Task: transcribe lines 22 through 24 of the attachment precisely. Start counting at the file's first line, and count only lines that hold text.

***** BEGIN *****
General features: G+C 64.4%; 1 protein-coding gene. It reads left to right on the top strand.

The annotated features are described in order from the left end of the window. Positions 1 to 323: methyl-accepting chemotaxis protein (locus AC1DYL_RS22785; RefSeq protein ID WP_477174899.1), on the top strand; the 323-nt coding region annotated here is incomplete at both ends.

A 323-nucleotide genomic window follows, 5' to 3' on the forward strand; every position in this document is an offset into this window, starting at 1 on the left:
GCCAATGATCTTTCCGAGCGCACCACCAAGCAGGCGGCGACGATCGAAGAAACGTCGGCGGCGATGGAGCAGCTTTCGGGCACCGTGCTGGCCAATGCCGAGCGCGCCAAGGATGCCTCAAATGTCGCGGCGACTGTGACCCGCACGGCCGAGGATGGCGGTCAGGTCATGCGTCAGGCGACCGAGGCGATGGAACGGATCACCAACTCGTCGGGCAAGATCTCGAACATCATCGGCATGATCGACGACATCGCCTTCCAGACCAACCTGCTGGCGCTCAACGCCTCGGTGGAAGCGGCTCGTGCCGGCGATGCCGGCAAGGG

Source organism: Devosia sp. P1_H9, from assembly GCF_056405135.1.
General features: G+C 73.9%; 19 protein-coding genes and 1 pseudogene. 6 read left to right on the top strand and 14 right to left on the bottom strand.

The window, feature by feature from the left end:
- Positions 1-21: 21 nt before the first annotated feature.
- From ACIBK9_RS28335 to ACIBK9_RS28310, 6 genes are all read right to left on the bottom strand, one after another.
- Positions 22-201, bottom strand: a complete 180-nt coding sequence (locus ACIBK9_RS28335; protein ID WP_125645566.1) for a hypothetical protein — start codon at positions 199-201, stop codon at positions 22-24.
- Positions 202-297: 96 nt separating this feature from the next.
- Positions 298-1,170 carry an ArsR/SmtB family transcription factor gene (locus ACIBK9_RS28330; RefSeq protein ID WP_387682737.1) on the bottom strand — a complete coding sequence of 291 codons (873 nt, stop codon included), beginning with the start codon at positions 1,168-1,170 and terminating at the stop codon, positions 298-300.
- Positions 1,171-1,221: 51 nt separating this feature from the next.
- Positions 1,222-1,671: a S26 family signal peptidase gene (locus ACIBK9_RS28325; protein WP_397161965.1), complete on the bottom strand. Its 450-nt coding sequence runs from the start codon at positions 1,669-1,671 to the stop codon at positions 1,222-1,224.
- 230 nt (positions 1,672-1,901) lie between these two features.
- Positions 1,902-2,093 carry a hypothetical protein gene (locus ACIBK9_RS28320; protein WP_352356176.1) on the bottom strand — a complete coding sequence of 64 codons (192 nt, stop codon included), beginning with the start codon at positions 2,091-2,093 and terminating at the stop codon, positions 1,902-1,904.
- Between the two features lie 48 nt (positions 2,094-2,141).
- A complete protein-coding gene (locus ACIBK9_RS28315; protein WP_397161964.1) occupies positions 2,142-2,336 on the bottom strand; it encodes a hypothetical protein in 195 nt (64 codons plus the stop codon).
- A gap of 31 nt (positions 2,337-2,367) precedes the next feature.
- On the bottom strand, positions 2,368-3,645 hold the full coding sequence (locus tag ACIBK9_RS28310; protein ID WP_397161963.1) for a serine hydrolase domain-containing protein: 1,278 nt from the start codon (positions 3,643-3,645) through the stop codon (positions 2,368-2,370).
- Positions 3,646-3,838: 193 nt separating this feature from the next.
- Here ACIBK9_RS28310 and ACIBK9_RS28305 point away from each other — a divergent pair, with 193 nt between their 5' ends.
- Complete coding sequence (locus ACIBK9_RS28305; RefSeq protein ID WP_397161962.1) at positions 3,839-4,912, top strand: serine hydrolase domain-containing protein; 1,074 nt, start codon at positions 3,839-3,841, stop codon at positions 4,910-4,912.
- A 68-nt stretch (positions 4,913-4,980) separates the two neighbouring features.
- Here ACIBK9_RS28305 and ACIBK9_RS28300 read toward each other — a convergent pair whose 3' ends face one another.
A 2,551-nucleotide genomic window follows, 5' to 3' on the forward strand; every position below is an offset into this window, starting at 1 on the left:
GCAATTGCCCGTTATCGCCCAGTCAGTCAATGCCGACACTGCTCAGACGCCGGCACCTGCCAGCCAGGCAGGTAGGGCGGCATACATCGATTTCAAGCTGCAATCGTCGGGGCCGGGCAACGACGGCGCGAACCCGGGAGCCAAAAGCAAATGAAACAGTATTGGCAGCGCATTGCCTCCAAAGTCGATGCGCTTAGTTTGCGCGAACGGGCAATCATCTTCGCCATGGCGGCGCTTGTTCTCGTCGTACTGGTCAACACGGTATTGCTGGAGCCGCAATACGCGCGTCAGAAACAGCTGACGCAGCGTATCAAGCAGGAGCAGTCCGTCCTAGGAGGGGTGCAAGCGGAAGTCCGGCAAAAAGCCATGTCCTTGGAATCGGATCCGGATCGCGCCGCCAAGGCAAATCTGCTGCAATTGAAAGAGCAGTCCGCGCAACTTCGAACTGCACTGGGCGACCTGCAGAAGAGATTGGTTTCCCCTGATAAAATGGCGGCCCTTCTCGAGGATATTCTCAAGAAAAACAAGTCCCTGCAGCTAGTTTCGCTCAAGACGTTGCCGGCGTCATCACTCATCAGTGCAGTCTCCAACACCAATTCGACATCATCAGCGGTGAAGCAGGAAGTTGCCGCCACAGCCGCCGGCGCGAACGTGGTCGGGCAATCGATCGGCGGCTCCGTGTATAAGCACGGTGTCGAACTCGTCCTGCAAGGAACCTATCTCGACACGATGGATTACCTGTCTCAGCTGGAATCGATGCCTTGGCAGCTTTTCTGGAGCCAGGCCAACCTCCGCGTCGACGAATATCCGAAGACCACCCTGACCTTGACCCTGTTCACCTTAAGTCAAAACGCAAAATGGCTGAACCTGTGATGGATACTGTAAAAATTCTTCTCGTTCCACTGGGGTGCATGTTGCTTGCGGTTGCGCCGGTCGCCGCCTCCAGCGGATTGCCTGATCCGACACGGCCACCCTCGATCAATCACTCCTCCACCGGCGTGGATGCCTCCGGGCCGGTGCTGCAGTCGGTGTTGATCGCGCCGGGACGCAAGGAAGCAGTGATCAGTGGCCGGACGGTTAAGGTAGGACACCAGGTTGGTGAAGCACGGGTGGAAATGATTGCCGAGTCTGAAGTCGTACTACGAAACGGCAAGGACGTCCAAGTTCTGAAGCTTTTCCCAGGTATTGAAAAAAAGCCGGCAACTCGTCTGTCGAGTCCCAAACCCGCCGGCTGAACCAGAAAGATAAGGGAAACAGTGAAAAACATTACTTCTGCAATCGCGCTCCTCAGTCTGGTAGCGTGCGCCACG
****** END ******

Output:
- Here ACIBK9_RS28310 and ACIBK9_RS28305 point away from each other — a divergent pair, with 193 nt between their 5' ends.
- Complete coding sequence (locus ACIBK9_RS28305; RefSeq protein ID WP_397161962.1) at positions 3,839-4,912, top strand: serine hydrolase domain-containing protein; 1,074 nt, start codon at positions 3,839-3,841, stop codon at positions 4,910-4,912.
- A 68-nt stretch (positions 4,913-4,980) separates the two neighbouring features.